PUBLISHED : Wednesday, 08 December, 2010, 12:00am
UPDATED : Wednesday, 08 December, 2010, 12:00am

Starring: Mel Gibson and Sophie Marceau
Director: Mel Gibson
Year of original release: 1995
Genre: Historical epic

The film

Braveheart tells the story of William Wallace (1272-1305), a Scottish warrior who fought for his country's freedom from English rule. Wallace was an actual person who lived at the end of the 13th century, but the filmmakers changed some facts.

Wallace is still remembered in Scotland as a national hero for leading an uprising for Scottish independence.

Braveheart is a strong and violent battle epic. Its theme is strong on patriotism, freedom, treachery and love. It earned actor-director Mel Gibson Oscars both in the best picture and best director categories.


As a young boy, Wallace sees both his father and his older brother lose their lives while fighting to free Scotland from English tyranny. He sets out to follow in their footsteps to drive the English invaders from his native land.

Most Scots despise the English king and nobility, but they lack a charismatic leader to help them fight back. Wallace becomes that leader and begins the long struggle to free his homeland. But the English army has numbers and power on their side. The English king decides to get rid of Wallace so that he can bring Scotland fully under English rule.

Little is known about the real-life Wallace apart from a few facts in an old Scottish epic poem. Braveheart fleshed out his life and personality with a great deal of fiction and myth. There is no doubt, however, that Wallace was a hero to the people of Scotland. He never shies away from a fight, earning himself the nickname 'Braveheart' from his followers.

The story of the kilt

The kilt is the national costume for men in Scotland. The skirt-like garment serves mostly a ceremonial function these days. Yet in Scottish cities like Glasgow and Edinburgh, you can still see locals proudly wearing the kilt. The kilt has also been adapted into contemporary clothing styles by fashion designers all over the world.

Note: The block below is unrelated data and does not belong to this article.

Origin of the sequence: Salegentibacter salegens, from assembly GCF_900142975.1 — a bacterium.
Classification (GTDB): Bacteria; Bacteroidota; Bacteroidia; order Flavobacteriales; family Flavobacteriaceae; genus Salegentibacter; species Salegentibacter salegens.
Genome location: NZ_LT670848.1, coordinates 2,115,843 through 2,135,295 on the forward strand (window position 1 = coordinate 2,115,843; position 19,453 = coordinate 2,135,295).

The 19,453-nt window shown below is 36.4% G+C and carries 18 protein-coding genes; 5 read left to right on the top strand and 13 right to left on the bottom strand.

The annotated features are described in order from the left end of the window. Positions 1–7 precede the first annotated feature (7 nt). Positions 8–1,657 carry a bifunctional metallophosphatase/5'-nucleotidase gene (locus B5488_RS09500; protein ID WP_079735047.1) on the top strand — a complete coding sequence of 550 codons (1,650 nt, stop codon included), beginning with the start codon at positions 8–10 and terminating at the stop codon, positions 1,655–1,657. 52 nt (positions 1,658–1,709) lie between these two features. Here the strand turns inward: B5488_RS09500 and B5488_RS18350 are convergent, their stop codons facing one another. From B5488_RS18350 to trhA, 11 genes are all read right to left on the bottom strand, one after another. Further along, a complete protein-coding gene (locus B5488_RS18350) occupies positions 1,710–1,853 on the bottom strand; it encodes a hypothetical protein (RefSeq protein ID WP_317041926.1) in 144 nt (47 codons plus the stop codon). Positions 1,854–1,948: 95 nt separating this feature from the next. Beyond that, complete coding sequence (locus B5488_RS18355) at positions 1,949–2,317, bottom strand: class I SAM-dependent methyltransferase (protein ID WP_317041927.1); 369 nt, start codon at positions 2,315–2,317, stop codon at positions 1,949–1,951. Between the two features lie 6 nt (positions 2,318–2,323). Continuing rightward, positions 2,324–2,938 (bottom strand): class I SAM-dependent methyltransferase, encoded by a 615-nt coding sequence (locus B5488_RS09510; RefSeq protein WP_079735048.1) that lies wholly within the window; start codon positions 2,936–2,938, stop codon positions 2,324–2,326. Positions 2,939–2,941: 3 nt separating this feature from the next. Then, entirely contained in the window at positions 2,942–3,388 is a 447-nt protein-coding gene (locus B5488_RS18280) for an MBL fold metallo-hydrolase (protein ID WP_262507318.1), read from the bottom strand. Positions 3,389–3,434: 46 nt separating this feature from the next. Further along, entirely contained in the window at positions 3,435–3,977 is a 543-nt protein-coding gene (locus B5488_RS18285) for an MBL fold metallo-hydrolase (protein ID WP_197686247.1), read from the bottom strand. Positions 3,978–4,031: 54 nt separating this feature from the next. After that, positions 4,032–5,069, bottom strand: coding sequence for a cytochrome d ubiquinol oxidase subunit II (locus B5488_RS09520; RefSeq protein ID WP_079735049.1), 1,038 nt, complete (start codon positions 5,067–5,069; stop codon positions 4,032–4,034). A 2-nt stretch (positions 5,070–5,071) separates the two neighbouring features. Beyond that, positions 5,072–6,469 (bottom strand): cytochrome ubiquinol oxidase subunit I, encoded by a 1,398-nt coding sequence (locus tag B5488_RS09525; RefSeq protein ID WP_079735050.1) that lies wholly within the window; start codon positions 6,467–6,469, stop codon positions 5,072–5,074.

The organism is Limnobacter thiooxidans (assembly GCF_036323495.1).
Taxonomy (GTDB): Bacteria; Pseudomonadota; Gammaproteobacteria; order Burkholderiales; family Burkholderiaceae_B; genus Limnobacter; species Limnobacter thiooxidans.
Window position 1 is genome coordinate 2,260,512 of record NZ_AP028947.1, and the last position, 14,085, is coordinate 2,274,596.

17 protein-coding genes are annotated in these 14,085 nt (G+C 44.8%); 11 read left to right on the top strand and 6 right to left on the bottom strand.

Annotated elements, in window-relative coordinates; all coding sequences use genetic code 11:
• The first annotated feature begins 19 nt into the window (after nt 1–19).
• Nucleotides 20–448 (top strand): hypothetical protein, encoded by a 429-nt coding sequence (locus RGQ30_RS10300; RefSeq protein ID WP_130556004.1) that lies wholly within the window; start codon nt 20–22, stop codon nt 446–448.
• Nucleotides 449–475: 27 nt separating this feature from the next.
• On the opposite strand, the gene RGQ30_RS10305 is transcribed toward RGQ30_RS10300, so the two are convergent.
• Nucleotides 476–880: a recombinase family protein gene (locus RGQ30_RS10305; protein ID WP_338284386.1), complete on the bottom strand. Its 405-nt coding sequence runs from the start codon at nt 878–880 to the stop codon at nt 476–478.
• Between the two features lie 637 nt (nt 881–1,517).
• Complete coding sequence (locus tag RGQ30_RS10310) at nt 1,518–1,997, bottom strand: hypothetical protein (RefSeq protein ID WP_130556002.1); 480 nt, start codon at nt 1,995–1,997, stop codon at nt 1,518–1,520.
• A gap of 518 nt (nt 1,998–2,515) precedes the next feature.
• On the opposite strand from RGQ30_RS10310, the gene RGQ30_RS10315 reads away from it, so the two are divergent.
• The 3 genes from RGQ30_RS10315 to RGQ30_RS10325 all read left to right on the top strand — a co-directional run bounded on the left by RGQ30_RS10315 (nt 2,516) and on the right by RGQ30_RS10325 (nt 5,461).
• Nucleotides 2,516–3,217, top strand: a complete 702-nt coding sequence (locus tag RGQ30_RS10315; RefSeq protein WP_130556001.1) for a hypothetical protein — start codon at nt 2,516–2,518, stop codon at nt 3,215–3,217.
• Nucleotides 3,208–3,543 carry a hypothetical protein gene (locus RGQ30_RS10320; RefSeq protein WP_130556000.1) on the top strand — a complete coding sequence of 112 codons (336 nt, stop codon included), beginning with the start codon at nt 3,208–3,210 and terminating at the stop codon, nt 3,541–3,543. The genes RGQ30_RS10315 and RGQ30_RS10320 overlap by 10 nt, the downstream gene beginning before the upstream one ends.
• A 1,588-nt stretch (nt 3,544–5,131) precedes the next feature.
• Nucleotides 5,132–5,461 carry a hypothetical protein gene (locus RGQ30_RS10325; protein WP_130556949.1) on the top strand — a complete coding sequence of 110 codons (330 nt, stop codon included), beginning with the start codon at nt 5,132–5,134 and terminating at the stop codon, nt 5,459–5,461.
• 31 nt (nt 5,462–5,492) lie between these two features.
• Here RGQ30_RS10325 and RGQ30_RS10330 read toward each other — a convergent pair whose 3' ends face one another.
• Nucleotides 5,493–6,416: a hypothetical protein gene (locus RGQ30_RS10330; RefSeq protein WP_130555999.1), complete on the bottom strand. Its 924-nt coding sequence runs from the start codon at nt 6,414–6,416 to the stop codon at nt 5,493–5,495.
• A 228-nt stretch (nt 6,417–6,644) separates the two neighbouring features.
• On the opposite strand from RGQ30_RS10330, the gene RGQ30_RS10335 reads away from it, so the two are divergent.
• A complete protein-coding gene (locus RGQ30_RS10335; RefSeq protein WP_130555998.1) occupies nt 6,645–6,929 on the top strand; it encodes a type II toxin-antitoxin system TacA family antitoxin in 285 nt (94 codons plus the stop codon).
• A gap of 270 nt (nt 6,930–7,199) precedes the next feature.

The original kilt, which was worn by Scotsmen in the 13th and 14th centuries, was simply a long length of woollen material wrapped around the waist. In later centuries, it evolved into a tailored garment with sewn-in pleats, making it neater and easier to wear. Scottish soldiers have always worn the kilt and still do today on formal occasions.

In Scotland today, men often wear kilts for weddings, sporting occasions and other ceremonial gatherings. Modern kilts are made of up to eight metres of woollen material pleated at the back and sides.

Here's an important question: Does a Scotsman wear underwear under his kilt? Most kilt-wearing Scots will not give you an answer! What a Scotsman wears under his kilt is a closely guarded secret. He will not share that information with anyone who doesn't have Scottish blood in his veins.

Scotland vs England

Scotland is part of the United Kingdom. Until recently, the country was allowed to have its own parliament with limited powers, but all Scottish affairs were controlled from London, the capital of both England and the UK.

Since the days of Wallace, several nationalistic movements have tried unsuccessfully to get rid of English rule. Today, the Scottish National Party advocates complete freedom from the United Kingdom.

The first war of Scottish Independence erupted in 1297, when widespread discontent at English invasions by King Edward Longshanks' soldiers caused Scots to rise in revolt. The war was long and violent. It finally came to an end in 1328 with the signing of the Edinburgh-Northampton treaty. The terms of the treaty forced England to recognise Scotland as a fully independent nation with Robert the Bruce (1274-1329) as its king.

An uneasy peace existed between England and Scotland until 1603, when England's great queen Elizabeth I died without children. The next in line to inherit the throne became King James of Scotland. King James VI of Scotland became King James I of England. His rule united two countries that had been eyeing each other with mistrust for centuries.

The two rival nations became a part of United Kingdom.

Colours, stripes and squares

Scottish tartan is a pattern of criss-crossed vertical and horizontal stripes and bands in various colours woven together into a length of woollen cloth. The Scottish kilt is always made in tartan, but the pattern has now been borrowed by designers all over the world. It can be seen on everything from rubber boots to note pads.

Tartan cloth is woven in alternating bands of coloured threads at right angles to each other so as to yield a pattern of squares and stripes. Until the middle of the 19th century, the different regions and districts of Scotland had their own tartan designs. As individual families gained more power, they also created their own tartans. The Campbell clan, the Stewarts, the MacMillans all showed off their wealth and family identity by having their own distinctive tartan.

Today tartan is no longer limited to textiles. It's also printed on paper, wall-coverings, plastics and cardboard. Modern tartan-patterned clothes are particularly popular in Japan. In Edinburgh, Scotland's capital, Japanese visitors are big buyers of anything designed in tartan.